Rating: High school and post-secondary
Summary: Markham interviews energy economist Kent Fellows, School of Public Policy at the University of Calgary, about a new study he co-authored, “The Canadian Northern Corridor: Planning for National Prosperity.”
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This interview has been lightly edited.
Markham Hislop: The idea of a national Northern corridor for Canada has caught on in the last three or four years. It all started with a 2016 study from the School of Public Policy. One of the authors was professor Kent Fellows. We’re going to talk to Kent about the latest study on a Northern corridor.
Why do we need a corridor and what does that look like?
Kent Fellows: One of the things that are fundamental to a well-functioning economy is being able to move goods and services throughout that economy and with your export partners. And we’re not terrible at that in Canada, but we could get a lot better.
And not just external trade, you hear a lot about export markets and import markets. It really is moving goods in both directions between Canadian, provinces and territories, and also between us and our export markets. Negotiating trade agreements is great, but those agreements aren’t worth a whole lot if we can’t physically move the goods and services between these regions.
So transportation infrastructure is really important to that corridor.
Markham Hislop: We’re seeing a bit of a change in the Canadian economy over time. Mining may become even more important because as we have a lot of minerals that are required for batteries now, and batteries are a growing business. And we also see things like hydrogen that we might need pipelines for. And we may see – this is my take, not everybody agrees – we may never see another oil pipeline built in this country.
Nevertheless, all we do know is that whatever it is that whatever we’re making, we need to get it more efficiently to domestic and international markets.
Fair to say?
Kent Fellows: Yeah. I think it’s really important to be more mode agnostic, especially if we’re thinking long term. And so you think back in the history of Canada and we have these bold national infrastructure projects, like the Canadian Pacific mainline, the Saint Lawrence Seaway the TransCanada natural gas mainline, the TransCanada highway. And a lot of those things are done for option value. They’re done perspectively.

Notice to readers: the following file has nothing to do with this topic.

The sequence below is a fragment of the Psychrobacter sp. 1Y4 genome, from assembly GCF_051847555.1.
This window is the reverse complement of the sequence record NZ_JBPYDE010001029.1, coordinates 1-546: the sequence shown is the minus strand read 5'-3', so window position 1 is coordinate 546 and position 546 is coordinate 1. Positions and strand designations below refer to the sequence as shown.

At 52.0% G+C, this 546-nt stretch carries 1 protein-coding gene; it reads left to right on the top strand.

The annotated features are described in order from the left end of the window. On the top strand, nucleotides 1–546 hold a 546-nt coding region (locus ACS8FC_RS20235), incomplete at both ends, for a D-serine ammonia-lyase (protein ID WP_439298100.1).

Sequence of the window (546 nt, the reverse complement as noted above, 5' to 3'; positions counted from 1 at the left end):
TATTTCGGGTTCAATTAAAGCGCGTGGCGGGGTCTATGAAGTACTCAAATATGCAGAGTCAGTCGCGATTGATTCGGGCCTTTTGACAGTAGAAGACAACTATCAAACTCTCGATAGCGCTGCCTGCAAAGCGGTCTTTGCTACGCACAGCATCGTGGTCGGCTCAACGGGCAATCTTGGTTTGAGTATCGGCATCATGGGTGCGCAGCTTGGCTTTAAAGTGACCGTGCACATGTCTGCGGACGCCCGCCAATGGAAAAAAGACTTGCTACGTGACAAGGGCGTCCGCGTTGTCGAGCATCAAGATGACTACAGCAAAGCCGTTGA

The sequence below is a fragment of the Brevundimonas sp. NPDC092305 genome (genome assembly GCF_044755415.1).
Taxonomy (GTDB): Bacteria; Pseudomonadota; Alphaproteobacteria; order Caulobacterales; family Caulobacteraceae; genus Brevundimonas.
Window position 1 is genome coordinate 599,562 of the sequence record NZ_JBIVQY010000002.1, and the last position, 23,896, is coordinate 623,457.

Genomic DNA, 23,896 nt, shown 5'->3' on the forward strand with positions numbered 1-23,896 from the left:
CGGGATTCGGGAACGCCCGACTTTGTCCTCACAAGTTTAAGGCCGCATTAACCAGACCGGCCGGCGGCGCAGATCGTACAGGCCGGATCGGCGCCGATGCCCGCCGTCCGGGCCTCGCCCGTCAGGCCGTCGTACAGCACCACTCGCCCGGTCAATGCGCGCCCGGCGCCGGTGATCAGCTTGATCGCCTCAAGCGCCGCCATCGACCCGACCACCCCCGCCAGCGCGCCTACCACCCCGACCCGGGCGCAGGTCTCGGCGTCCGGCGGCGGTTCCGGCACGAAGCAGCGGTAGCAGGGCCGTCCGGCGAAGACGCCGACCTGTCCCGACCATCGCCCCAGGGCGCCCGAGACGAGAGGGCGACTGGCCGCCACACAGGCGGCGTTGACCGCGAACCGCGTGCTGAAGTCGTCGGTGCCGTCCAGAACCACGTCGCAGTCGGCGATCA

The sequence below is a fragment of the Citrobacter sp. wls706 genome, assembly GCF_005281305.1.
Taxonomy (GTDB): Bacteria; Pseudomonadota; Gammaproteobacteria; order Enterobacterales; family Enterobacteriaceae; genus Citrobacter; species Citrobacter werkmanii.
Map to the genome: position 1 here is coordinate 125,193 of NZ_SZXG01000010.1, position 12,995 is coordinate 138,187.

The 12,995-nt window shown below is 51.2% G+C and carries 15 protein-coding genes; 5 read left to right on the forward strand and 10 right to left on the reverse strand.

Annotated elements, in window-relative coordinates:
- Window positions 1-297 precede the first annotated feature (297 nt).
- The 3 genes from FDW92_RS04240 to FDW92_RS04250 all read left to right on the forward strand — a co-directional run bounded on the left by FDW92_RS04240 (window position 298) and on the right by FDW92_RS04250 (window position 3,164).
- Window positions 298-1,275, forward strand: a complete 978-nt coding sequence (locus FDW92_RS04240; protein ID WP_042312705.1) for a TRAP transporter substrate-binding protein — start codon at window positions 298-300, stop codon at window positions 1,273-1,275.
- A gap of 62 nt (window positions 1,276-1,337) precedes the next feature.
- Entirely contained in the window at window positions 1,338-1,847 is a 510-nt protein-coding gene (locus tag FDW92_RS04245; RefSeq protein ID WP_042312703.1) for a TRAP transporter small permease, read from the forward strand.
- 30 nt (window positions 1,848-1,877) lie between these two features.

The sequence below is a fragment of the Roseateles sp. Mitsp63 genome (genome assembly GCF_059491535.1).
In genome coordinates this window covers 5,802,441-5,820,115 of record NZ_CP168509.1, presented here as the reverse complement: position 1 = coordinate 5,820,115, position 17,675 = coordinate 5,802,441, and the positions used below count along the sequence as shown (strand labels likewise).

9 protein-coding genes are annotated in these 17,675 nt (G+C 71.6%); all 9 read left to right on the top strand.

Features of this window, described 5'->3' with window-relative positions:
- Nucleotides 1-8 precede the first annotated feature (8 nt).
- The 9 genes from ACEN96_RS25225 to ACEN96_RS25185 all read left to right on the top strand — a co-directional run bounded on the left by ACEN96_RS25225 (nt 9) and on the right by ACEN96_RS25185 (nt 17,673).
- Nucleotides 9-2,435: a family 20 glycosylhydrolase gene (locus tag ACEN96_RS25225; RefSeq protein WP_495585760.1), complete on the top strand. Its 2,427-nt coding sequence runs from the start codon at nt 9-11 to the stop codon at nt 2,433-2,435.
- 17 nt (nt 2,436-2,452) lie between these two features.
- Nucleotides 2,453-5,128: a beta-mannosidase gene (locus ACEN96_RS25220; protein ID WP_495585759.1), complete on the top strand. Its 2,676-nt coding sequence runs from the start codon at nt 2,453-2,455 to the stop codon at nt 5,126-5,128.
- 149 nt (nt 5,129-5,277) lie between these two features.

If you go back a hundred or 150 years and try to talk to the CPR about the things that they would be hauling today, I think a lot of the original framers would be mystified by what we haul via rail. That we’ve got propane cars that are going across the country, all this stuff. And so thinking much longer-term it’s important to be mode agnostic, but important to set up in institutions that can actually facilitate this infrastructure growth because that’s the problem we’re having in building the regulatory side of things and making sure we’re dealing with that appropriately.
Markham Hislop: The National Policy of 1885 was the idea was that the Canadian Pacific Railway would bind the country together East to West. Manufacturers from Ontario would ship their products to Western Canada and commodities like wheat would go to East to Ontario and Quebec. The problem now is the same. It seems to me Canada had the same problem as it does now, which is the trade flows more naturally north and south than it does east and west.
I interviewed your colleague, Blake Shaffer here last week about creating more efficient electricity markets? Manitoba to BC should be one regional market and Ontario to the East Coast should be the other. But electricity sales flow north and south. And you can say that about a lot of the Canadian economy these days.
So why do we need a national corridor as opposed to two regional corridors?
Kent Fellows: A national corridor doesn’t have to get done all at once, right? As long as you’ve got a longer-term plan, you can start with regional plans and then think about linking those regional plans together.